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adrienne.lore (3/15/2012)
Is fragmentation seriously no longer a problem with SANs?


It depends Smile. Fragmentation primarily slows things down by a logically sequential operation being effectively a random operation at the physical level (my testing shows this does affect both spindles and SSD's, though spindles much, much more than SSD's).

On spindles, you end up with your heads moving back and forth from the (closer to the) inside to (closer to the) the outside of the disk multiple times during your operation, and perhaps moving a larger distance. Advanced file systems (and SAN's) use something similar to what back in the old Netware days was termed "elevator seek" or "elevator scan"; i.e. when you have a bunch of requests, order them for minimal head movement, which reduces aggregate latency (though any one request may suffer).

If your particular SAN LUN is part of a pool of disks shared with dozens of other databases, servers, some file servers, and the Exchange box, and those other apps are always active, then fragmentation of your particular files or the data in them is unlikely to matter as much, since the heads are going to have requests from all over the disk most of the time, anyway.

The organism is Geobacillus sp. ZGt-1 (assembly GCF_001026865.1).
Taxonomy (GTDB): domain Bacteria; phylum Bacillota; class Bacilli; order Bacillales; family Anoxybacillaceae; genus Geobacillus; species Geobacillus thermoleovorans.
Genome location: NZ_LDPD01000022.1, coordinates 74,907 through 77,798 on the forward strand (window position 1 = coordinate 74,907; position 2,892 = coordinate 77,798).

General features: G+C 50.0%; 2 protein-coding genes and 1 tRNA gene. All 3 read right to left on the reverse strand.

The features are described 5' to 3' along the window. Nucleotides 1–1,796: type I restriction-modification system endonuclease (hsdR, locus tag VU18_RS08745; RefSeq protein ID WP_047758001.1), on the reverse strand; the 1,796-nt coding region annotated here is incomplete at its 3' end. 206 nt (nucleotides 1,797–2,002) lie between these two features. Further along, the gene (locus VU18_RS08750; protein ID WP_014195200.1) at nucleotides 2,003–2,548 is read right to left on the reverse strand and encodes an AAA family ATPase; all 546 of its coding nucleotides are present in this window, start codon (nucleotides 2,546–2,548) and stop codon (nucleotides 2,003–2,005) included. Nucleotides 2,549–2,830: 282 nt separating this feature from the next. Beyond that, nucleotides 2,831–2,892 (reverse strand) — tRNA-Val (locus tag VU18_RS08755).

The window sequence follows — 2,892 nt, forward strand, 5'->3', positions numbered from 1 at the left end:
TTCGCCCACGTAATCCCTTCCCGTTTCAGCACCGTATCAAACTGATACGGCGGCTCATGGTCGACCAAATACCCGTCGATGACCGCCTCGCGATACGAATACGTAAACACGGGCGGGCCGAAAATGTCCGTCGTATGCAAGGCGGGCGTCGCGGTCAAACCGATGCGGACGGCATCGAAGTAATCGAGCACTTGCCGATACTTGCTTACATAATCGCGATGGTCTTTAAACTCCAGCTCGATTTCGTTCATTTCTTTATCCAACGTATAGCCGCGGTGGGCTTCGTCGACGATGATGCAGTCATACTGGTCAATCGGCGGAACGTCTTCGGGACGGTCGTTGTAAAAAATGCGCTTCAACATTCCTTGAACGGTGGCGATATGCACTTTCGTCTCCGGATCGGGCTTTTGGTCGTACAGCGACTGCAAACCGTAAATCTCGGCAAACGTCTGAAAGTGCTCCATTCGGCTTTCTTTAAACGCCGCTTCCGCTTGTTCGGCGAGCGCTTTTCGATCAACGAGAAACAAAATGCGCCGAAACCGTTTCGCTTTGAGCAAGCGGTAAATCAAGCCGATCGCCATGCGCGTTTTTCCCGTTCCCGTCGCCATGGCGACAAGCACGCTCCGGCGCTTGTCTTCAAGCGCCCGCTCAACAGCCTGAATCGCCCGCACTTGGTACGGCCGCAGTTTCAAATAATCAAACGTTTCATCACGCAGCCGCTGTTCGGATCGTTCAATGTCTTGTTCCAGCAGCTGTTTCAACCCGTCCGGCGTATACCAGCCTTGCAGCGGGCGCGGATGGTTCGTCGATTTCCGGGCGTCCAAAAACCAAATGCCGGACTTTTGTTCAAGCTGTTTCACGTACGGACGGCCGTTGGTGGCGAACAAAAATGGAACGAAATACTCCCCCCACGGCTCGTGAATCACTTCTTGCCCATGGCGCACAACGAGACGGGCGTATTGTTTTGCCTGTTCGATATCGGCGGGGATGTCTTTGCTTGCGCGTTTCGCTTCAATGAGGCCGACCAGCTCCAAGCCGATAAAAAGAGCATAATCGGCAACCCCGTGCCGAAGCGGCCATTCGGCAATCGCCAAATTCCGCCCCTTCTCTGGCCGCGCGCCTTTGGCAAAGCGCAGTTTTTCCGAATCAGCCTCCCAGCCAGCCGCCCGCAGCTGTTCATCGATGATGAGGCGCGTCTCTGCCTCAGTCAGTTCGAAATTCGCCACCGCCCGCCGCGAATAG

If you have dedicated spindles for your database alone, and some of your IO is logically sequential (scans, not seeks, of multi-MB or multi-GB indexes), and so on and so forth, then fragmentation at an internal and external level may well play a part in aggregate throughput.

Linchi's analysis was well done, but limited in a couple of ways. For one, my very cursory reading indicates it's not unlikely the DB files created used sequential free space chunks, instead of the first chunk in the middle of the disk, the second at the beginning, the third at the end, the fourth at the end, the fifth at the beginning, etc. etc. For another, Linchi only created a 10GB file and used 4.5GB of it, and I didn't see how large the SAN's cache was - an 8GB cache plus readahead on a 10GB database could skew results significantly, and I believe the Symmetrix DMX-2's supported up to a 256GB cache. To really see what happens on disk, you need to disable or overwhelm the cache.
adrienne.lore
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OK... so I guess my concern is more with index fragmentation then, not disk. I was also told that in a thin-provisioned sql environment, this also meant that you don't necessarily need to defragment indexes within sql server. Is this the same thing? They are talking about disk, and I am talking inside of SQL? It seems incredibly backwards to me to see very fragmented indexes, and then be told not to defragment them because of a thin-provisioned virtual environment. Help?
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adrienne.lore (3/22/2012)